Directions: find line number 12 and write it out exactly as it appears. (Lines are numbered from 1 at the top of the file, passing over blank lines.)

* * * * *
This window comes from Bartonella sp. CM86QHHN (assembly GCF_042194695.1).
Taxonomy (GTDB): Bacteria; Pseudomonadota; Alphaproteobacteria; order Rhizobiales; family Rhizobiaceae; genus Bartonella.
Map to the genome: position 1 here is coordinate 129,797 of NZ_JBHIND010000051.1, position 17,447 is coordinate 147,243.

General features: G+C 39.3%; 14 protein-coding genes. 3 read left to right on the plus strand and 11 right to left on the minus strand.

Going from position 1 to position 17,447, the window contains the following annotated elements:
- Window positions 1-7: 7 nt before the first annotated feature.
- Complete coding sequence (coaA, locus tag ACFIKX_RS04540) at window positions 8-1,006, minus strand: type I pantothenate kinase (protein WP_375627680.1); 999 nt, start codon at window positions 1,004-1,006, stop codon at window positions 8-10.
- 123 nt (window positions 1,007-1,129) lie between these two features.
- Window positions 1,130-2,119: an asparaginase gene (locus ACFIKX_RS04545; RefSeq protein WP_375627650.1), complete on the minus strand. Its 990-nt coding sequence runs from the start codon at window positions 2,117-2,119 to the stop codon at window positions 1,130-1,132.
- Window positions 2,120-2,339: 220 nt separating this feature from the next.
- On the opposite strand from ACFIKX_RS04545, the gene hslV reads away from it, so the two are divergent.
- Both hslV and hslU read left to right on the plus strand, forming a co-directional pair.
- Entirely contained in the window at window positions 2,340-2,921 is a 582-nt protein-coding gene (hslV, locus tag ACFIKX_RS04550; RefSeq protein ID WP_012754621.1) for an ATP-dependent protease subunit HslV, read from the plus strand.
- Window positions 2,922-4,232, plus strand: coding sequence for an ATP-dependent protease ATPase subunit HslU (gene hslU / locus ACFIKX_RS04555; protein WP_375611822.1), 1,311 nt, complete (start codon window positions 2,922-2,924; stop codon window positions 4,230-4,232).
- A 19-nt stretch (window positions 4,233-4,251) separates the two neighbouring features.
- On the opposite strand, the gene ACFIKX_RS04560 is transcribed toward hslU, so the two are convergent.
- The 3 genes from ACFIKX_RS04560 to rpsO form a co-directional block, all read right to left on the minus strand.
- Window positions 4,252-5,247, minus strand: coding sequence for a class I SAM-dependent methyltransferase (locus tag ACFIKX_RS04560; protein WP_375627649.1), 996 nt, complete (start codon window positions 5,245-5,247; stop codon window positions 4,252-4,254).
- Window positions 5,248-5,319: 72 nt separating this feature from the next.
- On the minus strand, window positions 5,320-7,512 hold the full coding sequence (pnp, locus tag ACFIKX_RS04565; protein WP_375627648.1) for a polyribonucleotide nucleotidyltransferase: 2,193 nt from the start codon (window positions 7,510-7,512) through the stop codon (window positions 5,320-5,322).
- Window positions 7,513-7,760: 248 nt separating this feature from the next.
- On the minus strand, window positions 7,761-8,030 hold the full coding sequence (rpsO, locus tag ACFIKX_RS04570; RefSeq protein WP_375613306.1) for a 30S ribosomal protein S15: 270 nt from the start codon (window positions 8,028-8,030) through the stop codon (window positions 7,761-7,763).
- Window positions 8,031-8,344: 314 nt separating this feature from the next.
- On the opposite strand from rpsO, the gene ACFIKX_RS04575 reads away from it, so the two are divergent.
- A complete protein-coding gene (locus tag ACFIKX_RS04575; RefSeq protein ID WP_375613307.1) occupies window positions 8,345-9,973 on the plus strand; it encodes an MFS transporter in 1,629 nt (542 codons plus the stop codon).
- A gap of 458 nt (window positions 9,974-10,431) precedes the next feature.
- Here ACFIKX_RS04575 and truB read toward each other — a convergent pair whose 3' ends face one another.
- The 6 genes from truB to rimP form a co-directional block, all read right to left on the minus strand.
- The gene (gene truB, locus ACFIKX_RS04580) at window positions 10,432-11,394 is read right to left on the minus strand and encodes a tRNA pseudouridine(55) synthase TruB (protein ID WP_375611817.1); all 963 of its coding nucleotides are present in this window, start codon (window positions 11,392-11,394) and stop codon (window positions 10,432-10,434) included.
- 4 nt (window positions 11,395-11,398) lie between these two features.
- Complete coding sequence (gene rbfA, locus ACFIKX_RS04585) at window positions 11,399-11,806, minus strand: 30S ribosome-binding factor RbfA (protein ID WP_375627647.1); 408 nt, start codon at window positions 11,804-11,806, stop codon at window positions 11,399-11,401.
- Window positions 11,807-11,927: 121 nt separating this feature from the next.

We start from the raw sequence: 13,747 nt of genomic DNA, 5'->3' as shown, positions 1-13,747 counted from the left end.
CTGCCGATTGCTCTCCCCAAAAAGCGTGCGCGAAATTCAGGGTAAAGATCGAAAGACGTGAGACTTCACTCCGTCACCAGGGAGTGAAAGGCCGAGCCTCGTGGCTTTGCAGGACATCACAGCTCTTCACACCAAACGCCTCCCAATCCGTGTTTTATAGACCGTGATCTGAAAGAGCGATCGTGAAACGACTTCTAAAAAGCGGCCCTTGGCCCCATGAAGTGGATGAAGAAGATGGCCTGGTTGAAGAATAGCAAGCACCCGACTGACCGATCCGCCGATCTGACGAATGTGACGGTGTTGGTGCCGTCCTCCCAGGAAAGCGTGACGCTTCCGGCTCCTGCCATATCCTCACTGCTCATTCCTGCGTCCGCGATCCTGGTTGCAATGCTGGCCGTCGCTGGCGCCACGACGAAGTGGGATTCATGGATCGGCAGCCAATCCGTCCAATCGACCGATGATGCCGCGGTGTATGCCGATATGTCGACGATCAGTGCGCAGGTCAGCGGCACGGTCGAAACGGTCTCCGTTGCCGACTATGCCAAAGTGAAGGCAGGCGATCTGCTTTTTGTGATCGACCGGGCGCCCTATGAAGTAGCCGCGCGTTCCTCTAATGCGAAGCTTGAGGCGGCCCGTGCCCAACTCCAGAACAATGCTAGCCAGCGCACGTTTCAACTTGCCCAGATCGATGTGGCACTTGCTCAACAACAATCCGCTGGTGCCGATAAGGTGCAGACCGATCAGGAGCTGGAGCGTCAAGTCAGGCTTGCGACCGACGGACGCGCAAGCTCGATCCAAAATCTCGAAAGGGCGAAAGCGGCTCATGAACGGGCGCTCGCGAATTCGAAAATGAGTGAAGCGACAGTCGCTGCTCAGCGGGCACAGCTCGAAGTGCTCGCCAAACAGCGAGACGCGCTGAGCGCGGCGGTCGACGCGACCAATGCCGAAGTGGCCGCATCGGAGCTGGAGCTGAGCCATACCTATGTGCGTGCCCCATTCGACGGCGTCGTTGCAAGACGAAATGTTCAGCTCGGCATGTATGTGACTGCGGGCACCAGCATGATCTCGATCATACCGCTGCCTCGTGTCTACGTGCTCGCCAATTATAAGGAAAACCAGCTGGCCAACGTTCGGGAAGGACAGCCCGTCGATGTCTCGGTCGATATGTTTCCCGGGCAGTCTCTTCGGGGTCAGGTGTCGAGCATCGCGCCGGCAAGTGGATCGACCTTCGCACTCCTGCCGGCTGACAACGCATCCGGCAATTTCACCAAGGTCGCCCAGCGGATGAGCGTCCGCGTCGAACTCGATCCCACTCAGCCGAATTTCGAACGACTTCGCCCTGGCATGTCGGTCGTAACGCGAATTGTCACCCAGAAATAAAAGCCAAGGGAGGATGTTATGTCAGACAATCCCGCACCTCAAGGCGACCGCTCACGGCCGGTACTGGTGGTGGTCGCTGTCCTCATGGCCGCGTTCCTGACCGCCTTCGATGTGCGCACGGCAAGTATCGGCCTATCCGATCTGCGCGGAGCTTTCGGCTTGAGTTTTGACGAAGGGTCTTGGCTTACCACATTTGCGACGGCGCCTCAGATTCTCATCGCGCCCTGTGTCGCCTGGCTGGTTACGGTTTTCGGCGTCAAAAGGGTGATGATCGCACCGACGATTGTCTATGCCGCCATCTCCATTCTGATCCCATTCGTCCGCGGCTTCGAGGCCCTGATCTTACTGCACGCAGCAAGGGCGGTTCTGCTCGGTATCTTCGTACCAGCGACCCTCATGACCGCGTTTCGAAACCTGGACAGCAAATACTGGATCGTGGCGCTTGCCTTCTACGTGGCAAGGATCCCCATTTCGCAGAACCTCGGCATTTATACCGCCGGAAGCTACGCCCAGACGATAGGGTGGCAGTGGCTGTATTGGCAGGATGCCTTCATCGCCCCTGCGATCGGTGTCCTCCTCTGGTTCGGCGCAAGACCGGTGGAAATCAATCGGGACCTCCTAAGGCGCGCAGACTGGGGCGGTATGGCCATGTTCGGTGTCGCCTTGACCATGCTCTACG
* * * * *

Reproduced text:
- Both hslV and hslU read left to right on the plus strand, forming a co-directional pair.